Whether the services are worth paying for or not is another concern. There are those who would opt for free services over paid ones. Would the market value your app’s services as something worth paying for either on a one-time or consistent basis? Making use of an MVP could help product owners gain relevant insight to answering that question.

Unless validated, these assumptions remain as assumptions. Instead of proving or disproving these assumptions through the actual app launch, companies can choose to make use of an MVP in order to navigate strategically.

Depending on the specific assumption, a specific type of MVP may be developed and used.

Types of MVPs

Not all MVPs are the same. Different kinds of data could be generated and different goals can be met depending on the type of MVP that is used. Essentially, there are three overarching questions that could help in determining the type of MVP to be developed and used.

  • What problems, frustrations, or needs do you see?
  • What solution can you offer?
  • What amount would the customer be willing to pay for your solution? Is an existing viable market present?

The aforementioned business assumptions can be categorized further into these three questions. Those business assumptions can be tested with the use of specific types of MVPs.

Image 1. Questions and Hypotheses for Market Validation (Source: “Ultimate MVP Guidelines” by ICTS Custom Software)

1. What problems, frustrations, or needs do you see? Does this need actually exist?

This question generally refers to the problems, frustrations, or needs that led to the creation of the app in the first place. To answer this question, these type of MVPs can be put to use:

  • Customer Survey MVP
  • Email MVP
  • Audience-building MVP

2. What solution can you offer? Will the market agree and accept your solution?

An app or business idea in general typically stems out from being able to devise a solution to a presenting need in a specific market. These MVPs could help in answering this question.

  • Landing Page MVP
  • Explainer Video MVP
  • Ad Campaign MVP
  • Single Function MVP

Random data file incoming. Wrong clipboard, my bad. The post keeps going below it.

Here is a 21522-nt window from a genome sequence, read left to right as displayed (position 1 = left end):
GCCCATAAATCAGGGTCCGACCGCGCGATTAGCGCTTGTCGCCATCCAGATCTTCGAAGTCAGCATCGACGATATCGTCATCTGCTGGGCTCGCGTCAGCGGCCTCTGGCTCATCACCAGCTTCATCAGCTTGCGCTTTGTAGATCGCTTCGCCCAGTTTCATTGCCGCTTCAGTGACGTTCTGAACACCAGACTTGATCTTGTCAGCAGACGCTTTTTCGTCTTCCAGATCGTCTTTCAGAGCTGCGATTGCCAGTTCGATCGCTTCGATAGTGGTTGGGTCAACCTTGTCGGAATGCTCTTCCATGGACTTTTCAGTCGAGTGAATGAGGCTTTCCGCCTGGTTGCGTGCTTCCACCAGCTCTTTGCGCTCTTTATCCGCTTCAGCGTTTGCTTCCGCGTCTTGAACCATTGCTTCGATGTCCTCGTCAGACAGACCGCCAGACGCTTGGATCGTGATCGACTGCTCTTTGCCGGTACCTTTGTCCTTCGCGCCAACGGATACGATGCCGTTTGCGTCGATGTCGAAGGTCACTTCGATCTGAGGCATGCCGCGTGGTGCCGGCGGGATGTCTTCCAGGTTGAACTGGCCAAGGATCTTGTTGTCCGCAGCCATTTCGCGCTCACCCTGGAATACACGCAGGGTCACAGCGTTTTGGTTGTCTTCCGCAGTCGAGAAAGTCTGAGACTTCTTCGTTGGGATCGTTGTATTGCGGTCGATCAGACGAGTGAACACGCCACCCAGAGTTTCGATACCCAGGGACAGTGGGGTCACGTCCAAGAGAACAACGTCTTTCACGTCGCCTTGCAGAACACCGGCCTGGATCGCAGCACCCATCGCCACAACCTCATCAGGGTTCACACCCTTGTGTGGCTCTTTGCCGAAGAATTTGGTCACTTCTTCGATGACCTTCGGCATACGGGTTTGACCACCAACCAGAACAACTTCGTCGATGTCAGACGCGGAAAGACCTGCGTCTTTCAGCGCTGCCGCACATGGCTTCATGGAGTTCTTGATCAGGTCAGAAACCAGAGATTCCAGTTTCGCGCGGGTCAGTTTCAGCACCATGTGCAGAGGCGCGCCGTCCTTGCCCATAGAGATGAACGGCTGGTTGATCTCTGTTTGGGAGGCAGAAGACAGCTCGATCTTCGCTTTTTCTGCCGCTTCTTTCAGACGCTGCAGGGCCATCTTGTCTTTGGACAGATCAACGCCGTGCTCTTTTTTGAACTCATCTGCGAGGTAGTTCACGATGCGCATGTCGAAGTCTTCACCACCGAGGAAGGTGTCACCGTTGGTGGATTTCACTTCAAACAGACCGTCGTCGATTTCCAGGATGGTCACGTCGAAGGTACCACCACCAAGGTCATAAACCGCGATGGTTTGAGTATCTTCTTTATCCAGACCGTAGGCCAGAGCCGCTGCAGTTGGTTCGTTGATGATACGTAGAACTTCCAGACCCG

• Single Market MVP
  • Wizard of Oz MVP
  • Software MVP

3. What amount would the customer be willing to pay for your solution? Is an existing viable market present?

Willingness to pay is another concern to consider. These questions can be dealt with through these MVPs:

  • Pre-order MVP
  • Crowdfunding MVP
  • Sign up for trials MVP

Choosing which type of MVP to incorporate would depend on the kind of question it aims to answer and the specific assumption it aims to validate.

The reality is, though, that just because an MVP is used does not guarantee that the goals could be met. It is important to not just build and use an MVP, but to build a good MVP and use it well.

What makes a good MVP?

What sets a good MVP apart from a bad one? In general, a good MVP must be able to:

  • Cater to the most basic need of the target customer
  • Generate feedback
  • Retain users
  • Have a narrowed audience or focus on a single market segment
  • Emphasize testing
  • Have a contained launch

App success and failure can only be determined once validated. Every business and product owner starts the venture with success in mind. However, this thinking does not always coincide with reality.

Utilizing MVP development before finishing the entire app development process could help business and product owners make small but significant decisions and adjustments along the way. It could also help in making decisions that pertain to the bigger picture. This leads to a greater edge in navigating through the market. It may also further help the eventual launching of the product.

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ICTS Custom Software